The firm has signed a memorandum of understanding with infrastructure major VSL Systems UK – part of French giant Bouygues Construction group – to complete the design of purpose-built underground lined rock shafts that it says could be rolled out nationwide, and with plans to build a scale demonstrator in the next 24 months ahead of commercial roll-out.
Gravitricity, which is developing relevant systems in the UK and mainland Europe, believes its technology known as FlexiStore is a “goldilocks” solution to the future challenge of green hydrogen storage – offering a system that is larger and more secure than above-ground hydrogen storage, and more flexible than subterranean salt caverns, the two most commonly-proposed alternatives.
Each rock shaft would be six metres in diameter, 365m deep, and lined with steel, with a single store expected to hold up to 100 tonnes of green hydrogen – enough to refuel more than 1000 HGVs, or to power 500 buses for a week. Additionally, Gravitricity believes a single FlexiStore could store the green hydrogen generated by a 460-megawatt offshore wind farm and could be emptied and refilled daily.
The firm calculates that construction of just 1,000 such facilities would meet a quarter of the UK Government’s predicted 2050 hydrogen storage needs. It also says they can be built wherever required and are not dependent on specific geological locations (a drawback of salt caverns). This means single or multiple FlexiStores can be built close to renewable-powered green hydrogen production facilities where they can fuel hydrogen-powered industrial hubs and commercial hydrogen filling stations, added the Edinburgh-based business.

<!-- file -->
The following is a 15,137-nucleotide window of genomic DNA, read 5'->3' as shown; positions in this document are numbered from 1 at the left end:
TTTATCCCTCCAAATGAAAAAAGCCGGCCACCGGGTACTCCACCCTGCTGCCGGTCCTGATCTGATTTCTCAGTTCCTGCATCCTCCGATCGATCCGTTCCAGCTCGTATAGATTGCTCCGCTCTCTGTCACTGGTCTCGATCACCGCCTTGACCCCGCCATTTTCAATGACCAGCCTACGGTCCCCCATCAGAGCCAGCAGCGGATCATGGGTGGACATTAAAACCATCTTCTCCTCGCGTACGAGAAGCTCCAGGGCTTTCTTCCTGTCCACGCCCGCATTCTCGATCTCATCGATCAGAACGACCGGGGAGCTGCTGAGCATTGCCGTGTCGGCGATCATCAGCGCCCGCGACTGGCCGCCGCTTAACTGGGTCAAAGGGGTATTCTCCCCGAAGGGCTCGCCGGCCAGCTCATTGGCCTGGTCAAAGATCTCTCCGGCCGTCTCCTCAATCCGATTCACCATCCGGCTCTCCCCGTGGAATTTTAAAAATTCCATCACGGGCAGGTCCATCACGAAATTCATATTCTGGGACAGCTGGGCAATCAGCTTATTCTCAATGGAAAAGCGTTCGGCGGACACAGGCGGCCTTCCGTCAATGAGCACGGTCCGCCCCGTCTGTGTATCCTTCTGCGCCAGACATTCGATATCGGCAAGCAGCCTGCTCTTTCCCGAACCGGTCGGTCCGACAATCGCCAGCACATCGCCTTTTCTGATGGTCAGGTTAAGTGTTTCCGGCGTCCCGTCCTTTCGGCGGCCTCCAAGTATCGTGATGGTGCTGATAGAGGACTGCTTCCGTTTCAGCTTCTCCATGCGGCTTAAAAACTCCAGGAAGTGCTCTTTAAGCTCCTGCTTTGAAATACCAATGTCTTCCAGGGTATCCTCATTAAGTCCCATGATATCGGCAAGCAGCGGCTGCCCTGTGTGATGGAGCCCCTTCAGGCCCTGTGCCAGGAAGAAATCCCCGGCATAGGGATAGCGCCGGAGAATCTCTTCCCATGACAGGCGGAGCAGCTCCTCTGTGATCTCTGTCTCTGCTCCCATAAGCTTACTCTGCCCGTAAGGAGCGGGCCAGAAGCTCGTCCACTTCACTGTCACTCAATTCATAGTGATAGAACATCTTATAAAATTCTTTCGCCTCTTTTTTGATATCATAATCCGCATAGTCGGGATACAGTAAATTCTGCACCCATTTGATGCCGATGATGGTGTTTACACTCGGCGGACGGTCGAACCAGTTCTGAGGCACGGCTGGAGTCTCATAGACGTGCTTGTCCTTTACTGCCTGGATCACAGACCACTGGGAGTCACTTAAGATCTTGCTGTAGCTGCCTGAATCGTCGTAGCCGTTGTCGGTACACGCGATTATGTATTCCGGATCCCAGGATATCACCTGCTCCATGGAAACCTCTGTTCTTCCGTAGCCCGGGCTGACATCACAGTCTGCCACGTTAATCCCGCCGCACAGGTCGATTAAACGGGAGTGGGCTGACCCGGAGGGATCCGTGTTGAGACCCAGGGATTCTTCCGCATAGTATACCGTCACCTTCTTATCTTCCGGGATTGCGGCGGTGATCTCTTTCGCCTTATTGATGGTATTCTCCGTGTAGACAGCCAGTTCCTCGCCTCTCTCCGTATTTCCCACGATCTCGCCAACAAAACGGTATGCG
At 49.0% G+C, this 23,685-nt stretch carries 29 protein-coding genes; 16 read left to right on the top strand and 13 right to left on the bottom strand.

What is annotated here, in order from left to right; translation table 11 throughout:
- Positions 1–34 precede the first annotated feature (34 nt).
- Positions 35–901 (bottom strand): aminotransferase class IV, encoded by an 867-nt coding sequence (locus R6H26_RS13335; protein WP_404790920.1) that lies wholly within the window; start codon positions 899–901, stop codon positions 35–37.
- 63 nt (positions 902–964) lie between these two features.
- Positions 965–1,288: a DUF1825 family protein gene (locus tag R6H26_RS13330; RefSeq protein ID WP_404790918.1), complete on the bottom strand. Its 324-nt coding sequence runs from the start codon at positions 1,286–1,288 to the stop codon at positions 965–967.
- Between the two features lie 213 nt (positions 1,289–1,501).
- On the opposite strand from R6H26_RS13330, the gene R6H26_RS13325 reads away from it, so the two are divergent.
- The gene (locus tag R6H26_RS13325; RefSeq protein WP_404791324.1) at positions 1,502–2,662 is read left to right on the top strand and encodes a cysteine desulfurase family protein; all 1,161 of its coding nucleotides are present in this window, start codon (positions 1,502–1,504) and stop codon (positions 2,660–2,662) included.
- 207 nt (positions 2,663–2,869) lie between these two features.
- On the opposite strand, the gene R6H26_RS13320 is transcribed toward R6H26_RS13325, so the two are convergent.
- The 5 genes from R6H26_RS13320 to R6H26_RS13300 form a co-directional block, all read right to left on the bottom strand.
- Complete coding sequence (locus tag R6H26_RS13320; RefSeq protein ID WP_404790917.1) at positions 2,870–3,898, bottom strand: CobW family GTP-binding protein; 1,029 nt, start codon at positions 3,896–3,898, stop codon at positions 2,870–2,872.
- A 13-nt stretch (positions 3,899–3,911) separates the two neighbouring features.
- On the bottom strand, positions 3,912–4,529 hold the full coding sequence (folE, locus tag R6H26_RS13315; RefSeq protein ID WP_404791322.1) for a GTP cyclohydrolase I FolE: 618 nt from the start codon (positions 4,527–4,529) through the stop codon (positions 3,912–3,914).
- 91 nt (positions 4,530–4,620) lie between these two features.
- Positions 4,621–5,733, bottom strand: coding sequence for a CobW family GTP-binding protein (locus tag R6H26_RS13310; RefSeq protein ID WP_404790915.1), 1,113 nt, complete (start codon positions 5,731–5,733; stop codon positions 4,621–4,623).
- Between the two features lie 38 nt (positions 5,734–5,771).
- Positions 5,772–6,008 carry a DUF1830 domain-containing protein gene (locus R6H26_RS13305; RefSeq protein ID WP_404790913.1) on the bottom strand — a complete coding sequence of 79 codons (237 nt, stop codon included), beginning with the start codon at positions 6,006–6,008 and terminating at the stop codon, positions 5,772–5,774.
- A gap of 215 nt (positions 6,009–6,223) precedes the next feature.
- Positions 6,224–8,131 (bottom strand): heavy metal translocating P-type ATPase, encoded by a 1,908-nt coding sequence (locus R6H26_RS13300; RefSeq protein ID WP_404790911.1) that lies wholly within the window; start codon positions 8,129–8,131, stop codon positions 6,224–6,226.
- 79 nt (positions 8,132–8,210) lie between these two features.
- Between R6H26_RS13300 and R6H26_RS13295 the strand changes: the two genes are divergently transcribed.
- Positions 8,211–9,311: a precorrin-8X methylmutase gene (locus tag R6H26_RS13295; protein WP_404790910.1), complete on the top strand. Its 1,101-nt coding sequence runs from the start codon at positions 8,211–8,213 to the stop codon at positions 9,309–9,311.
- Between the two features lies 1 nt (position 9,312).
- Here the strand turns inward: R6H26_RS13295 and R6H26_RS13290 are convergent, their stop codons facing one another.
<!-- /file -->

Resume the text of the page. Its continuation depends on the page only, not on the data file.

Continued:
It is now seeking funds along with VSL to build its first scale demonstrator project in the UK, and has identified various potential sites. Once complete, Gravitricity then plans the roll-out of hundreds of purpose-built green hydrogen FlexiStores nationwide. The company added that it is in advanced discussions with Cumbrian steel specialist Bendalls Engineering to make the linings for the rock shafts.
Gravitricity MD Charlie Blair said: “Green hydrogen will be a vital fuel of the future in industrial applications and in heavy transport, where electrification is just not feasible, or where industrial grey hydrogen is already used. Purpose-built lined rock shafts will be the safest and most affordable way to store large volumes of hydrogen near to where it will be required. We believe we have a ‘Goldilocks’ solution which can be delivered safely and affordably to meet the growing hydrogen economy’s needs.”
Peter Hughes, MD of VSL UK – described as a specialist contractor for the construction, preservation and repair of major engineered structures and infrastructure – cheered the project, deeming it “fully aligned with the VSL vision to focus our engineering capabilities and solutions on the global transition to a low-carbon future”.
Gravitricity also said it recently completed a £300,000 feasibility study that it said showed that it is technically and commercially feasible to store large amounts of compressed hydrogen in an underground lined rock shaft. The business in November said it had secured six-figure funding to demonstrate its offering in India.